The BCCSA has reprimanded the SABC over an interview it flighted last year, in which John Sterenborg and Sam Sole were accused of corruption.
The Broadcasting Complaints Commission of South Africa (BCCSA) has reprimanded the SABC over an interview it flighted last year, in which businessman John Sterenborg and Mail & Guardian investigative journalist Sam Sole were accused of corruption.
The finding, handed down this week, concerned an interview with Sterenborg’s former business partner, Robert Gumede, during a 7pm news bulletin on November 3 2010. In it, Gumede alleged that Sole was paid R900 by Sterenborg to publish damaging allegations against him.
Sterenborg complained to the commission that the SABC “completely failed to verify Robert Gumede’s allegations independently, prior to broadcasting”. And he said that he was not given a right to reply, as he had requested.
SABC journalist Thami Dickson, who interviewed Sterenborg, was said to have confirmed that the interview would be aired on the evening’s news bulletin. However, he later told the businessman that owing to a “technical problem” the recorded interview would not be aired. It was later revealed that this had followed a “management decision”.
In response, the SABC said that it had approached M&G editor Nic Dawes for comment on the Gumede interview, and that Dawes had denied the bribery allegation. “There was deemed to be no further need to approach any other parties mentioned in the story regarding the allegation of bribery, as it had effectively been denied,” it said.
The broadcaster added that it had read out Sterenborg’s response during a bulletin on November 19, quoting him as dismissing the allegations as “preposterous” and saying that the payment was not a bribe because the money had been repaid.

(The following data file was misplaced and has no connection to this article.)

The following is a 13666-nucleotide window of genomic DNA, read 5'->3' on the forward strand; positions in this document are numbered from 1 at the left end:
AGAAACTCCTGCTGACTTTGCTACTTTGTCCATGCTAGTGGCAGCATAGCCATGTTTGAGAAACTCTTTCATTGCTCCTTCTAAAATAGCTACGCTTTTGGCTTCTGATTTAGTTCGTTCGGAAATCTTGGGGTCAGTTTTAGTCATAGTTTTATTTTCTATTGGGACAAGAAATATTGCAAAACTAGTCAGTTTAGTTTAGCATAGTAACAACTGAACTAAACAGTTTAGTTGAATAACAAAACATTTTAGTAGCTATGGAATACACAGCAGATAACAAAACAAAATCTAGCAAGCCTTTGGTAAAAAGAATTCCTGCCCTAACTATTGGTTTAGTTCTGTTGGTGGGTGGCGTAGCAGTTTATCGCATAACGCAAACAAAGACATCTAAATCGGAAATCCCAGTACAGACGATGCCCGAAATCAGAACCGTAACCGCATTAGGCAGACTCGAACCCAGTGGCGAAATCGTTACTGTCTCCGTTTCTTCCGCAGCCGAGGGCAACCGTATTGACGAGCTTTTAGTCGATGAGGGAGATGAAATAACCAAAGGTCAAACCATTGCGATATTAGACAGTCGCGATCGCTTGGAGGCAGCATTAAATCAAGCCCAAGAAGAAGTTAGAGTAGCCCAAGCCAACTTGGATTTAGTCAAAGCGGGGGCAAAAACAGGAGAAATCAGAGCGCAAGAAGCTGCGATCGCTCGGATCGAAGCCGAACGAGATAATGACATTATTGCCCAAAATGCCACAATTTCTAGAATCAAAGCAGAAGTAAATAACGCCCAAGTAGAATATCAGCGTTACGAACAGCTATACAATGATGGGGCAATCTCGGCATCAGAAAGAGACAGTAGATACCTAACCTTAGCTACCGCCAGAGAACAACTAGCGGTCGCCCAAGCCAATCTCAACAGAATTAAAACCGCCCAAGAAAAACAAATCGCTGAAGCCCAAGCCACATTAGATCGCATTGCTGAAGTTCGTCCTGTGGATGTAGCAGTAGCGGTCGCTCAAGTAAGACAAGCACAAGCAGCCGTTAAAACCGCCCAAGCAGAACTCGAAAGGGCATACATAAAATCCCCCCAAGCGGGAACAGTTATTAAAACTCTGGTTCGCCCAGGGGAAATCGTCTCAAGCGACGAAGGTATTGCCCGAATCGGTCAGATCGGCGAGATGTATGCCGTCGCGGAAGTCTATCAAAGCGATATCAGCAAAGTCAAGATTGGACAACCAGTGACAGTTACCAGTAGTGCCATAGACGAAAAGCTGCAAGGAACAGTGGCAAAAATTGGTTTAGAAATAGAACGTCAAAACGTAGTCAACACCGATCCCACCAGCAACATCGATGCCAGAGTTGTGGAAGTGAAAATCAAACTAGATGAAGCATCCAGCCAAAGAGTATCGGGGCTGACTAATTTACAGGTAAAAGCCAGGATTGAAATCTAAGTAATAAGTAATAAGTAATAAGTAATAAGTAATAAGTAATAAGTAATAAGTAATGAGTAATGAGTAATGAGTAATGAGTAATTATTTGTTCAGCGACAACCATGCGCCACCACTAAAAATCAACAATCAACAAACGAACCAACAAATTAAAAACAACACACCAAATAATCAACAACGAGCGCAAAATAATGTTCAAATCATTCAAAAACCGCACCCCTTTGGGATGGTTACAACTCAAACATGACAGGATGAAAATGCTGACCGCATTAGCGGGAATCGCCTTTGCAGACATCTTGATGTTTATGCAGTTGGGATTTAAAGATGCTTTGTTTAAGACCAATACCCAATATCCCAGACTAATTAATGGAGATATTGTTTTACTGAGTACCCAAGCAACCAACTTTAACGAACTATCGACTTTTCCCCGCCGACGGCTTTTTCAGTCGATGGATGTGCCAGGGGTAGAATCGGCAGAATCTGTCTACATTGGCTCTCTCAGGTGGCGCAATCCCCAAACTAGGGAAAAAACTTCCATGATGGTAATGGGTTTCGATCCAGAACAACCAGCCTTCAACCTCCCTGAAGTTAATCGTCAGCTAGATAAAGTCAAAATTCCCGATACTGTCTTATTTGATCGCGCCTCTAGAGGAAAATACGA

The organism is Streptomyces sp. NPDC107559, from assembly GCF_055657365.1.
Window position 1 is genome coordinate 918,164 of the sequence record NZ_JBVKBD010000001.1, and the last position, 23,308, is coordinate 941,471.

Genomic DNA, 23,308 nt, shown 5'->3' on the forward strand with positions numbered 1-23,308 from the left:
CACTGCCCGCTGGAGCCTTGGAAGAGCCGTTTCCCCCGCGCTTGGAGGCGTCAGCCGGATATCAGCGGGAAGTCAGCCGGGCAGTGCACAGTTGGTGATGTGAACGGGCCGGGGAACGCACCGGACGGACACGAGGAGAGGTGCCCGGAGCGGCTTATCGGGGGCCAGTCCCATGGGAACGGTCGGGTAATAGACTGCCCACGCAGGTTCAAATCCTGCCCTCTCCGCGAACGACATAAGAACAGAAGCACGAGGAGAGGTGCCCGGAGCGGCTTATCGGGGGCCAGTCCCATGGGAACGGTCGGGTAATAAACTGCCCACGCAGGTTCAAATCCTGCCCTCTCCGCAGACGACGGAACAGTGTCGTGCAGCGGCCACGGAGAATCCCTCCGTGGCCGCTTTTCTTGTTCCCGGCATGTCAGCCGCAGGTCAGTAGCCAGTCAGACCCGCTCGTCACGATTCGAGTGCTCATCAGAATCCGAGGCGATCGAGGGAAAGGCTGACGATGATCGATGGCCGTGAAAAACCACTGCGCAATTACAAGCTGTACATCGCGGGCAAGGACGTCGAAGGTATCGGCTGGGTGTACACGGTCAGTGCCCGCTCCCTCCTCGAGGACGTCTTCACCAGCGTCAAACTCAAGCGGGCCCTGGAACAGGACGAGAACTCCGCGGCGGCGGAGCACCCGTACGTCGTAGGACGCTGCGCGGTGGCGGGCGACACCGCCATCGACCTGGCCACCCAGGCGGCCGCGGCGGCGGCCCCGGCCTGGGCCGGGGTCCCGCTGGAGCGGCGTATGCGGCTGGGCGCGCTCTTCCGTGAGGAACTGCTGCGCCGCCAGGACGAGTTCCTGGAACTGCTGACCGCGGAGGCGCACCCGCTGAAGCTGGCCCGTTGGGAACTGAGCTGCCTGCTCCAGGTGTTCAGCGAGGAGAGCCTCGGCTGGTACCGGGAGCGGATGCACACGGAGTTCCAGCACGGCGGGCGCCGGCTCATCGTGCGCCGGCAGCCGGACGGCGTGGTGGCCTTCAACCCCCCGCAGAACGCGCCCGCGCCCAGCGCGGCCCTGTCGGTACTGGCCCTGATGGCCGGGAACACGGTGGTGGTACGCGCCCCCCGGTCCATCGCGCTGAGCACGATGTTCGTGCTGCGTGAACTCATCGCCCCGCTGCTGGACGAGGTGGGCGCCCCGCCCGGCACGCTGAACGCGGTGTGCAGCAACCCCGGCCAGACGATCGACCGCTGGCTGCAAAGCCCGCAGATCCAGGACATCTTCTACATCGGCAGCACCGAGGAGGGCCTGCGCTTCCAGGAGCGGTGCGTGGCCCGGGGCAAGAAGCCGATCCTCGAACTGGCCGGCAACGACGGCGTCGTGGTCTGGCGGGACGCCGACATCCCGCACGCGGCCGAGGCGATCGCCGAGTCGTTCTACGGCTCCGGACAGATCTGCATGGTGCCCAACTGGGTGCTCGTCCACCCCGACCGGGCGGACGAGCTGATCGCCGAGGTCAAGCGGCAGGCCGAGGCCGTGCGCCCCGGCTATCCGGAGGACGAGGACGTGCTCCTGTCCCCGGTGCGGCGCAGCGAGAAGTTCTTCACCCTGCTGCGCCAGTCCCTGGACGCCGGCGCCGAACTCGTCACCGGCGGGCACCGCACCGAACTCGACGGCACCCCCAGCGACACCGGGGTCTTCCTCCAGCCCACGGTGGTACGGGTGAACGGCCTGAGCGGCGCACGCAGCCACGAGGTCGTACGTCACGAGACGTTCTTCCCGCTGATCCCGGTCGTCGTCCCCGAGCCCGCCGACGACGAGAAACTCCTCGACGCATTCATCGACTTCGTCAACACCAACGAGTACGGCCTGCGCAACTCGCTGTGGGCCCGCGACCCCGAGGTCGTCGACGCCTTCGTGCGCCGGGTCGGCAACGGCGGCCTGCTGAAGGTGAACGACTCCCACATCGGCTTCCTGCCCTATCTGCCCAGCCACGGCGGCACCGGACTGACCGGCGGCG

However, the BCCSA found that that was not an accurate reflection of the Sterenborg interview, of which it had received a transcript. In it, he had said: “I did reimburse the flight ticket at a time when Noseweek [a publication for which Sole worked] was short of funds. It is obviously preposterous to label that payment, by cheque, as a bribe and everyone who has read the facts will agree so.”
The commission said: “Mr Sterenborg used the word ‘reimburse’, which the SABC paraphrases… as ‘paying’… There is a difference in meaning between the two words and misunderstandings could have arisen from this.”
The BCCSA said it believed the SABC had tried to deceive Sterenborg in its communication with him, pointing out that “since the reputations of persons are at stake in this case, the broadcaster should have taken every care to ensure that facts were presented clearly and accurately. People have the right to dignity, and once a reputation is sullied, it is extremely difficult to restore it.” It found that the report in question breached the broadcasting code.
The M&G has lodged a separate complaint with the commission over the SABC report. At the commission last month, advocate Matthew Chaskalson, acting for the paper, argued that “the broadcaster did not report accurately on certain facts of the matter; did not give the M&G sufficient time to respond to the allegations before running its story; and did not approach Sole, the primary target of allegations, for comment”. Dawes said he was looking forward to the commission’s finalisation of the paper’s complaint, which traversed similar ground.